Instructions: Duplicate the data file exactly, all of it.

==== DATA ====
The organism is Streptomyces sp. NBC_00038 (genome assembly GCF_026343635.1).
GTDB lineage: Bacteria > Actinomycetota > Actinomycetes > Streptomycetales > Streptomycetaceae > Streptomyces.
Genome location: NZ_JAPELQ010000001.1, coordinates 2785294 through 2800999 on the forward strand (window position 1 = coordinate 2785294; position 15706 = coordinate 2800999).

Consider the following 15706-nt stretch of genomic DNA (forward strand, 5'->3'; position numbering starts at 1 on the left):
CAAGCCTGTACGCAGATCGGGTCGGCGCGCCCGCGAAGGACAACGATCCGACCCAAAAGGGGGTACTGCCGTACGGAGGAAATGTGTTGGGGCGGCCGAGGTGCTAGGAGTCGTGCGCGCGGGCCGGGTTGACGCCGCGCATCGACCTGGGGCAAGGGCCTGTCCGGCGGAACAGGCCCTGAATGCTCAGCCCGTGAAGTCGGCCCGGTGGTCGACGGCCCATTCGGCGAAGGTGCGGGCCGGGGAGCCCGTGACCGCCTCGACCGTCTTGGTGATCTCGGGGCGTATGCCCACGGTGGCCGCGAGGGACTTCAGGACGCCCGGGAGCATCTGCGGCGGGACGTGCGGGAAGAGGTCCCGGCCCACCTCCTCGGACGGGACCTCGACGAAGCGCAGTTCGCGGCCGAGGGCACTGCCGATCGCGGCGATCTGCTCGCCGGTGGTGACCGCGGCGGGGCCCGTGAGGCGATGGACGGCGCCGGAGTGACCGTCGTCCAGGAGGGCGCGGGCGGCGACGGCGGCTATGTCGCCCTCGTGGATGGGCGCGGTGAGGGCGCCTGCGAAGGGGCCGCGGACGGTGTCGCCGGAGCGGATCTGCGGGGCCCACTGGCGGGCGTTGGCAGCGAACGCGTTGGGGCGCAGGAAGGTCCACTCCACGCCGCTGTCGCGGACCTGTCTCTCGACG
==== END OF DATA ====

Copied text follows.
The organism is Streptomyces sp. NBC_00038 (genome assembly GCF_026343635.1).
GTDB lineage: Bacteria > Actinomycetota > Actinomycetes > Streptomycetales > Streptomycetaceae > Streptomyces.
Genome location: NZ_JAPELQ010000001.1, coordinates 2785294 through 2800999 on the forward strand (window position 1 = coordinate 2785294; position 15706 = coordinate 2800999).

Consider the following 15706-nt stretch of genomic DNA (forward strand, 5'->3'; position numbering starts at 1 on the left):
CAAGCCTGTACGCAGATCGGGTCGGCGCGCCCGCGAAGGACAACGATCCGACCCAAAAGGGGGTACTGCCGTACGGAGGAAATGTGTTGGGGCGGCCGAGGTGCTAGGAGTCGTGCGCGCGGGCCGGGTTGACGCCGCGCATCGACCTGGGGCAAGGGCCTGTCCGGCGGAACAGGCCCTGAATGCTCAGCCCGTGAAGTCGGCCCGGTGGTCGACGGCCCATTCGGCGAAGGTGCGGGCCGGGGAGCCCGTGACCGCCTCGACCGTCTTGGTGATCTCGGGGCGTATGCCCACGGTGGCCGCGAGGGACTTCAGGACGCCCGGGAGCATCTGCGGCGGGACGTGCGGGAAGAGGTCCCGGCCCACCTCCTCGGACGGGACCTCGACGAAGCGCAGTTCGCGGCCGAGGGCACTGCCGATCGCGGCGATCTGCTCGCCGGTGGTGACCGCGGCGGGGCCCGTGAGGCGATGGACGGCGCCGGAGTGACCGTCGTCCAGGAGGGCGCGGGCGGCGACGGCGGCTATGTCGCCCTCGTGGATGGGCGCGGTGAGGGCGCCTGCGAAGGGGCCGCGGACGGTGTCGCCGGAGCGGATCTGCGGGGCCCACTGGCGGGCGTTGGCAGCGAACGCGTTGGGGCGCAGGAAGGTCCACTCCACGCCGCTGTCGCGGACCTGTCTCTCGACG